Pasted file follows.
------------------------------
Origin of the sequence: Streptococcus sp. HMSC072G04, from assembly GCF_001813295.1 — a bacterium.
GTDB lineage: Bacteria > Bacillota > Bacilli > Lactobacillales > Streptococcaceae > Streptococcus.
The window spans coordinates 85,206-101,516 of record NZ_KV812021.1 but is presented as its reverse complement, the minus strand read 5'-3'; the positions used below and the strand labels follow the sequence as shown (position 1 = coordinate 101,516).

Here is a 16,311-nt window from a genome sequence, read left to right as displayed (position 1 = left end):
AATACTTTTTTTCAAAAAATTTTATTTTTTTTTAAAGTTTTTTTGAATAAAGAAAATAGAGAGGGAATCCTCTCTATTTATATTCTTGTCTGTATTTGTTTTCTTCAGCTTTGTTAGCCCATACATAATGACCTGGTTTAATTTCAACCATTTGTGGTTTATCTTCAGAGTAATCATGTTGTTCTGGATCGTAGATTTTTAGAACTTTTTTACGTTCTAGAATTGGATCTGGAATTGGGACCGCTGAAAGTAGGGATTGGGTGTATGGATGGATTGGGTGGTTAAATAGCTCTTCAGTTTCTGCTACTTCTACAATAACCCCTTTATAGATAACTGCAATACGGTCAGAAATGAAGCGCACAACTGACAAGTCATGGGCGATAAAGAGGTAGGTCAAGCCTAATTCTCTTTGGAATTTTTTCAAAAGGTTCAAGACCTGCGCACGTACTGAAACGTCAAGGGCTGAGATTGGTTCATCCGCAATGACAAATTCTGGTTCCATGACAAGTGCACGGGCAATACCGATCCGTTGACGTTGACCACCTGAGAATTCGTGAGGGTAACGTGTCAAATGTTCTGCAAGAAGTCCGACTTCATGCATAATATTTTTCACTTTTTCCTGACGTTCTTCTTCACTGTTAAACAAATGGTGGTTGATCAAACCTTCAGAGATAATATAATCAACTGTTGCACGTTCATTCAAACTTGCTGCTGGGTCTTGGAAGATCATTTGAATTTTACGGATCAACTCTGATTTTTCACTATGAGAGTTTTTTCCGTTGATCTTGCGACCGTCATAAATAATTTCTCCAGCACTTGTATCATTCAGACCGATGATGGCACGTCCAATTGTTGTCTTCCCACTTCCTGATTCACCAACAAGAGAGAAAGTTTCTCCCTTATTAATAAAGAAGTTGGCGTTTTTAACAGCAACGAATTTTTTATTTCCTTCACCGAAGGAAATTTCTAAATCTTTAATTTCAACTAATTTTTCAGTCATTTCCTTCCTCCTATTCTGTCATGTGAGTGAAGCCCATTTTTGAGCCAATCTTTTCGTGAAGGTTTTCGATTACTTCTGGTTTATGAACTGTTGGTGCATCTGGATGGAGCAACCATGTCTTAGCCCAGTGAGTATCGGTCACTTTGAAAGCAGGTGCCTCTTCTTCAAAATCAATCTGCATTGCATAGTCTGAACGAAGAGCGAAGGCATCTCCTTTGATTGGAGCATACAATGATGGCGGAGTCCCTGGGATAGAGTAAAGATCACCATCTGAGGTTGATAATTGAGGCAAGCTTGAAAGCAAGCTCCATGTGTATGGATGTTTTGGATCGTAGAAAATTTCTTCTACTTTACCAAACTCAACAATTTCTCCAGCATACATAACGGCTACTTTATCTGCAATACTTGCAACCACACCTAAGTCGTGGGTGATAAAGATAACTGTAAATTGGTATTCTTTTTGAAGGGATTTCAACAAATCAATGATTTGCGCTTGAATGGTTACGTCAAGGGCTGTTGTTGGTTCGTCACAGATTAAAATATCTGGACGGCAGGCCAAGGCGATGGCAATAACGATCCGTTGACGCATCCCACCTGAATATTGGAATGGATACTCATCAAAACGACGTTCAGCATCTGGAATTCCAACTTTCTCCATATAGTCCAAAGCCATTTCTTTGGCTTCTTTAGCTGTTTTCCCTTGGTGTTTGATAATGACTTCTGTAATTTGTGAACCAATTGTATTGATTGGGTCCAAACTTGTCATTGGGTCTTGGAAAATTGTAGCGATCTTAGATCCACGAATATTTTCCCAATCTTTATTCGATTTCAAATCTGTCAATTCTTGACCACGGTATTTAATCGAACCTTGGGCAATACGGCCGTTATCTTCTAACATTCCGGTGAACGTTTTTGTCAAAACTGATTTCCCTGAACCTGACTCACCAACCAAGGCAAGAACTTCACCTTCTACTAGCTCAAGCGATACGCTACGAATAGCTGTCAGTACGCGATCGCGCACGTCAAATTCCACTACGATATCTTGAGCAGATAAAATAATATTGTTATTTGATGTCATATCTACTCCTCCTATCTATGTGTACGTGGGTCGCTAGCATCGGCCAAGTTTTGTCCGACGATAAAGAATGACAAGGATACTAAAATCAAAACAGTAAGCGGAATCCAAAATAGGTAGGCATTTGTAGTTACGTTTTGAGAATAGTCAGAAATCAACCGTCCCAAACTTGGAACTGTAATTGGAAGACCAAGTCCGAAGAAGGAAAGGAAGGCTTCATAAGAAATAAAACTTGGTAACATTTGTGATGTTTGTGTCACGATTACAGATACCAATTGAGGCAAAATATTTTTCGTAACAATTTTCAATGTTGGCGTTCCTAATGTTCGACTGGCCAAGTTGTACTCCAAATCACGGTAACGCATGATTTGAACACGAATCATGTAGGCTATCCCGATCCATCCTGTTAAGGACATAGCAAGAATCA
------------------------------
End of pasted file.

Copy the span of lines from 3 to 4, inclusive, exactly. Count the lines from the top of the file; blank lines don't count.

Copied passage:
The window spans coordinates 85,206-101,516 of record NZ_KV812021.1 but is presented as its reverse complement, the minus strand read 5'-3'; the positions used below and the strand labels follow the sequence as shown (position 1 = coordinate 101,516).

Here is a 16,311-nt window from a genome sequence, read left to right as displayed (position 1 = left end):